The Reagan administration's policy of ''constructive engagement'' with South Africa makes sense only if it helps defuse regional conflicts in southern Africa. African goodwill may be ephemeral in the coin of power politics, but the Reagan policy has undone positive perceptions of US attitudes on South Africa that were built up by the Carter administration. The view is widespread in black Africa that South Africa has a green light to destabilize countries on its borders.
At the same time that the Reagan administration has focused largely on southern Africa, the signs of negative trends in African development are increasing. Per capita income has fallen in many countries. High rates of population growth are outstripping agricultural production and threatening fragile ecologies. Many African countries have severe debt problems.
Ironically, if one worries most about the possibilities for Soviet incursions in Africa, these negative trends are of great concern because they imply that African governments are unable to cope with their economic and social problems, thus increasing the potential for chaos and Soviet exploitation of instability.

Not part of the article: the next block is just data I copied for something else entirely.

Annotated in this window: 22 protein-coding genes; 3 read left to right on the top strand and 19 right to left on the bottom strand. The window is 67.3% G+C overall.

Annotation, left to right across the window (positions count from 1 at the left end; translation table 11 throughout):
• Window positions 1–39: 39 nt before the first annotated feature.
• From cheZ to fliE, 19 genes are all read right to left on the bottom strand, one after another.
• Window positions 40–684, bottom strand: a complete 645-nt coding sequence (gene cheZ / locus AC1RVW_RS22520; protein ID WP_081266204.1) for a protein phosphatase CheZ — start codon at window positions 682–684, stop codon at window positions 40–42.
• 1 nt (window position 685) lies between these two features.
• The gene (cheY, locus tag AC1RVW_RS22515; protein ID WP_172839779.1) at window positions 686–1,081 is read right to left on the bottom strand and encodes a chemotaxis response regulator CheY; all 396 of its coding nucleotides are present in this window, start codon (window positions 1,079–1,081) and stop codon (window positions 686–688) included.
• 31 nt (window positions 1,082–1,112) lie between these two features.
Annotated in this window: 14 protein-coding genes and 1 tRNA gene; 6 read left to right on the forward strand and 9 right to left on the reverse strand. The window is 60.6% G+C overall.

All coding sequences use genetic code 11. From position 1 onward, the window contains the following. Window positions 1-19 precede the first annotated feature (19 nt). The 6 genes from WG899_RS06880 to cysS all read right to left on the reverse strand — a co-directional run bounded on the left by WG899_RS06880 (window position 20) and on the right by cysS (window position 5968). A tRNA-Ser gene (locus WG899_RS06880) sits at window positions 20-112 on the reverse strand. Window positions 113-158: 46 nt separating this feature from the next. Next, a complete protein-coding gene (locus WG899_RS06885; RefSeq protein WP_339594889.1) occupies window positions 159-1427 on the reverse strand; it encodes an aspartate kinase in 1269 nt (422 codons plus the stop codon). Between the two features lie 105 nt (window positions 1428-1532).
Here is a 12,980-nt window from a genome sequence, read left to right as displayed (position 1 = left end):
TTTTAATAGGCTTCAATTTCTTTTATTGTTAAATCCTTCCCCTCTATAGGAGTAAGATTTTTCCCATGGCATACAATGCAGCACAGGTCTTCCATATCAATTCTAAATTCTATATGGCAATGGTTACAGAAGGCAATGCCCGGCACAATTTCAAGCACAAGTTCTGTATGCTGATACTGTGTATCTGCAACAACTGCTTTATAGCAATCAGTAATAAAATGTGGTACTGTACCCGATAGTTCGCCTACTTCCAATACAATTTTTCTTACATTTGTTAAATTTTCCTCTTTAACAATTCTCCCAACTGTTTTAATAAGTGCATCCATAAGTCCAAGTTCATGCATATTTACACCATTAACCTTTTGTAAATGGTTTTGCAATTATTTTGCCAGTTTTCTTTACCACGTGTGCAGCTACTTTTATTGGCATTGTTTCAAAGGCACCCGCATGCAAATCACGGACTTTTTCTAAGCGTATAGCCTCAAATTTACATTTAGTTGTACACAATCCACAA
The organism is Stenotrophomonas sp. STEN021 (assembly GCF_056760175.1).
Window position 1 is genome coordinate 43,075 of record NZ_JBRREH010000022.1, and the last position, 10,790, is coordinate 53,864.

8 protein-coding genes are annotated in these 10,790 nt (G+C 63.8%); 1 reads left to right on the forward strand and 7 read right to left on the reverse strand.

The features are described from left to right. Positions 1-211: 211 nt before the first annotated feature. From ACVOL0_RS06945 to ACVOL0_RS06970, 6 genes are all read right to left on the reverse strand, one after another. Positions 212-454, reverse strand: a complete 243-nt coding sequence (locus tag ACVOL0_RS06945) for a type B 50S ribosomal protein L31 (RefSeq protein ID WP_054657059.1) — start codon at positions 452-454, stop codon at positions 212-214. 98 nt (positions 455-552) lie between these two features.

Yet African underdevelopment is a human problem in its own right. While the Reagan administration has not been either oblivious to or insensitive to African needs, its emphasis on US and African private sectors is not going to be able to speak to the problems of the poorest countries - where there are few comparative advantages for foreign investors and where many local bottlenecks exist before trade and investment opportunities can be exploited profitably.
The Reagan administration is correct to insist that African countries alter poor management practices, modify overvalued exchange rates, stop protecting extremely inefficient industries, and stop discriminating against agriculture. But in order to have a useful dialogue with African countries, the gamut of trade and assistance issues of concern to Africans must be addressed apart from East-West issues and US security concerns. Furthermore, there must be some sense of predictability of US policies, especially in the assistance areas. We might well want to link US concessional aid flows to types of economic policies. But this kind of conditionality can only work when countries know that the risk entailed by new policies will be partially covered by donors for a period longer than one year.
Security for much of the continent is a matter of trade, aid, population movements, transportation, and debt relief as much as it is a matter of interstate conflict or Soviet power. And for southern African states, security is threatened by a powerful and active South Africa more than it is by the Soviet Union. To ignore these facts is to build policies on flawed assumptions about Africa and thus to threaten the very security we seek to protect.